This is a good time to review UFT 101 as teachers are once again asking me how it is possible that the Delegate Assembly (the highest policy making body of the UFT) does not represent what people are feeling in the schools. We proposed a very sensible amendment at the October DA to unequivocally oppose the power grab by the City Council to extend term limits for themselves and the Mayor. 89% of city voters in a recent Quinipiac poll said they were against the Council bill. We are quite sure that a similar number of teachers would be opposed to the City Council voting to end term limits without going back to the voters who twice voted for the limits. However, we only received support from 30-40% of delegates at the DA. Some were puzzled by this low number. Is the DA that out of touch with the rest of NYC? The answer is no. In reality, 30-40% in favor of something the UFT leadership opposes is actually not bad when you consider what we are up against.
HOW DOES THE UNITY MACHINE OPERATE?
The UFT, basically since it was founded in 1960, has been controlled by a closed, invitation only political party called Unity Caucus. Unity, under the leadership of Al Shanker, organized a strict, top-down corporate structure that pretty much ensures that they will retain power but it inhibits true unionism that should come from the rank and file. This does not mean that there aren't good trade unionists who care about education and the members in Unity. I've worked with Unity officials who have helped my Chapter on many occasions. It's just that within the top-down hierarchical structure, the Unity machine stifles any real movement from the rank and file that would be necessary if we are to exert our union power.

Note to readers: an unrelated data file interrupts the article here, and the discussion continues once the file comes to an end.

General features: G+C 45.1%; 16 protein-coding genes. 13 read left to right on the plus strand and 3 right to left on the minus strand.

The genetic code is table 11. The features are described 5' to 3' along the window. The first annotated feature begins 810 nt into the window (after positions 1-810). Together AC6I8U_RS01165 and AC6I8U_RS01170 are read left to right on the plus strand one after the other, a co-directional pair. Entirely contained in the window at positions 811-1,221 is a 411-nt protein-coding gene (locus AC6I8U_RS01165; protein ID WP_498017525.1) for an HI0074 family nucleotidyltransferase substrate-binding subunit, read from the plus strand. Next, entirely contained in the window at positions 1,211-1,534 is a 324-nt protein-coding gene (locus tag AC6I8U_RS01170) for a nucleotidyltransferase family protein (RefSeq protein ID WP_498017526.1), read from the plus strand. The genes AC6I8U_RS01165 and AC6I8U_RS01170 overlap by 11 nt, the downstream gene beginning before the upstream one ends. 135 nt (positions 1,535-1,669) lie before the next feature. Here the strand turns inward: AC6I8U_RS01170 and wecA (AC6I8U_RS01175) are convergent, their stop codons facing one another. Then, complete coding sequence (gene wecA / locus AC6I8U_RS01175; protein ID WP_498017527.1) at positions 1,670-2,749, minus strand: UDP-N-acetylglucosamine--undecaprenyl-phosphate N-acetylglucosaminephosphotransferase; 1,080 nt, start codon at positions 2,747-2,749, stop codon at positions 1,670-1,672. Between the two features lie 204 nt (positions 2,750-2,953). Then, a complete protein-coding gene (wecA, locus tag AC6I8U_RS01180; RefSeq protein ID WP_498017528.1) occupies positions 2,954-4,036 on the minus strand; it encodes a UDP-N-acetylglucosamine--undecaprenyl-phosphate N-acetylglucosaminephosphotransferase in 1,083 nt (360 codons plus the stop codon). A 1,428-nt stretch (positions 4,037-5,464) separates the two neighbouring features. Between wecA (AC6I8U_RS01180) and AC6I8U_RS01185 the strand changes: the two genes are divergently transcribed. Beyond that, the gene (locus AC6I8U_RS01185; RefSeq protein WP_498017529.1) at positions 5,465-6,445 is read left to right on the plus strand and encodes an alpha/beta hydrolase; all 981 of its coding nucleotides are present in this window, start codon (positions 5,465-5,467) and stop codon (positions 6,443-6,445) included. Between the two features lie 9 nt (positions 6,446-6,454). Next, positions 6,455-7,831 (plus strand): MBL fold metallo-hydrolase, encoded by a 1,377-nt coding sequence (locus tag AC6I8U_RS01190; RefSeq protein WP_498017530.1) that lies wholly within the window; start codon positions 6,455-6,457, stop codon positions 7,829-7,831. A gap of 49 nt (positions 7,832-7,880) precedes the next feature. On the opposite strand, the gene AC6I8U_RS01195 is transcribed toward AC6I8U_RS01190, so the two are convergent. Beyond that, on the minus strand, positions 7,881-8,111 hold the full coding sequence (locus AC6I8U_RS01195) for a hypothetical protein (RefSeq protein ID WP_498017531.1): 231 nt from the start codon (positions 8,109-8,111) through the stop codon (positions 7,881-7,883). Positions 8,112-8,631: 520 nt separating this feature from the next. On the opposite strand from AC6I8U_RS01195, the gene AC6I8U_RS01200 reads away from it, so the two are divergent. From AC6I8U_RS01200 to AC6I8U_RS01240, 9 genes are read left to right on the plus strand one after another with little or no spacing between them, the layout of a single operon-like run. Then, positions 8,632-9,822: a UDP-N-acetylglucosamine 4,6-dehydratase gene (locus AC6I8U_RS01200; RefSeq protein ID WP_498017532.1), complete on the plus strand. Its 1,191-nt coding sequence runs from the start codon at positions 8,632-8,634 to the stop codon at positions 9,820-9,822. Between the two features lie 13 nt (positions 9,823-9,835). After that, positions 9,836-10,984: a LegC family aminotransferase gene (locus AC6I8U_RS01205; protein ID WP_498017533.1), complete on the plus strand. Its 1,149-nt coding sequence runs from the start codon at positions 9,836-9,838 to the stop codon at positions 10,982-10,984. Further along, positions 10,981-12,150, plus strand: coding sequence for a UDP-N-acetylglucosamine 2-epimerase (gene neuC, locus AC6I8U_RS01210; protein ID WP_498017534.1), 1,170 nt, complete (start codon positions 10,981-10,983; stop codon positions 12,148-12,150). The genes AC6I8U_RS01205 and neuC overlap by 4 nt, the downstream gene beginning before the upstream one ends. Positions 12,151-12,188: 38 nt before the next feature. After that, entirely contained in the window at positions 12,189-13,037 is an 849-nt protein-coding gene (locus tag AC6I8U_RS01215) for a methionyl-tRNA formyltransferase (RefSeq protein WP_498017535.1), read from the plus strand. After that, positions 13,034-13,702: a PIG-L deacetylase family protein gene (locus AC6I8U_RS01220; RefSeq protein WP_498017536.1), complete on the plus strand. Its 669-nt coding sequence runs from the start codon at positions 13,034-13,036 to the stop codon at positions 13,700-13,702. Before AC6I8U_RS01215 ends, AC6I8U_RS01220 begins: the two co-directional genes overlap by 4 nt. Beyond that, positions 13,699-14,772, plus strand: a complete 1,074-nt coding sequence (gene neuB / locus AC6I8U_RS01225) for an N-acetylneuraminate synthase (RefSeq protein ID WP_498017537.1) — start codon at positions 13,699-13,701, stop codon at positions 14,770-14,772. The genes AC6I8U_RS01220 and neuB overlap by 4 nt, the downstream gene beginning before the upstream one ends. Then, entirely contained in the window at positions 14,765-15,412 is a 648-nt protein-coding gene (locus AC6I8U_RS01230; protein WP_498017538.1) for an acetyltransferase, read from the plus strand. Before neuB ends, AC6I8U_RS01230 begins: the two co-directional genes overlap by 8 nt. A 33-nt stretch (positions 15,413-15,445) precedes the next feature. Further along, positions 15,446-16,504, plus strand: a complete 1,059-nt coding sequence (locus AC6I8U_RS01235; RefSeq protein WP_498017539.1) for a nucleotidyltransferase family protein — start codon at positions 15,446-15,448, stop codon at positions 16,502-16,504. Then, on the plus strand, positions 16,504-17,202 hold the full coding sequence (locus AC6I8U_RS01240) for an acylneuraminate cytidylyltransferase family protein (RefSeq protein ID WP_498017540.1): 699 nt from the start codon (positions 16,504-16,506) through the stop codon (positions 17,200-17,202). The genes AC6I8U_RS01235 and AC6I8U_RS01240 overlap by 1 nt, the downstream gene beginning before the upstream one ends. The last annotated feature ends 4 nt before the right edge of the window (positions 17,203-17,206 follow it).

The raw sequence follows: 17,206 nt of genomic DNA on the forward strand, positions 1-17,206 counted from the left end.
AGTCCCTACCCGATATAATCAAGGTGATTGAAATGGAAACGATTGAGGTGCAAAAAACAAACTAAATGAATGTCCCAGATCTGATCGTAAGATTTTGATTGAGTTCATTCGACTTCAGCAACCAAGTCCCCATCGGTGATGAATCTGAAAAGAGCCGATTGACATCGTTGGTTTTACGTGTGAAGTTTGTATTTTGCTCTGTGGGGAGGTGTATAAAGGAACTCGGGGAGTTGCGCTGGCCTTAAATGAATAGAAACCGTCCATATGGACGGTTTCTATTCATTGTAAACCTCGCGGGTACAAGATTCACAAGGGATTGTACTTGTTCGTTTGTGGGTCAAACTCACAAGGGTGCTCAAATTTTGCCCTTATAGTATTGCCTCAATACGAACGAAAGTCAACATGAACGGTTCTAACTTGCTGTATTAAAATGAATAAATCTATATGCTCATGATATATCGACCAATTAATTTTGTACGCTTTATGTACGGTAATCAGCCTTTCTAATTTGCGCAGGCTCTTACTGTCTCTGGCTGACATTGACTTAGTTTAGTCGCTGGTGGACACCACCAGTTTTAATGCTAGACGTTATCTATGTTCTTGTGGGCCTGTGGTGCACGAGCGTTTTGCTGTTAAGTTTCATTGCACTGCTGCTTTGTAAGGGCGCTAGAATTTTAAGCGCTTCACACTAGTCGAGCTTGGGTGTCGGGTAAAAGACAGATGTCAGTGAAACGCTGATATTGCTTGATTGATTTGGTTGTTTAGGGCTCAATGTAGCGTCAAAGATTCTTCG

We must first understand the most important obligation for a Unity member. Mr. Education Notes, Norm Scott, calls it the "Prime Directive." In order to join Unity Caucus, a potential recruit must agree as part of their membership obligations to "Support the decisions of the caucus and Union leadership elected from the caucus in public or Union forums." Some call this the "Unity Loyalty Oath."
When the Unity leadership makes a decision on any issue, Unity members must support that decision and publicly advocate for it or they could be sanctioned by the Caucus leadership. Some have been banished from Unity for opposing an important caucus position. If a Chapter Leader or a Delegate belongs to Unity and represents the members in their schools who don't like a leadership proposal like the horrible 2005 Contract, then that Chapter Leader or Delegate could end up in trouble. Unity leaders are all over the Delegate Assembly and can easily see whose hands go up when an issue is voted on. The next question then is how does Unity enforce this strict party discipline?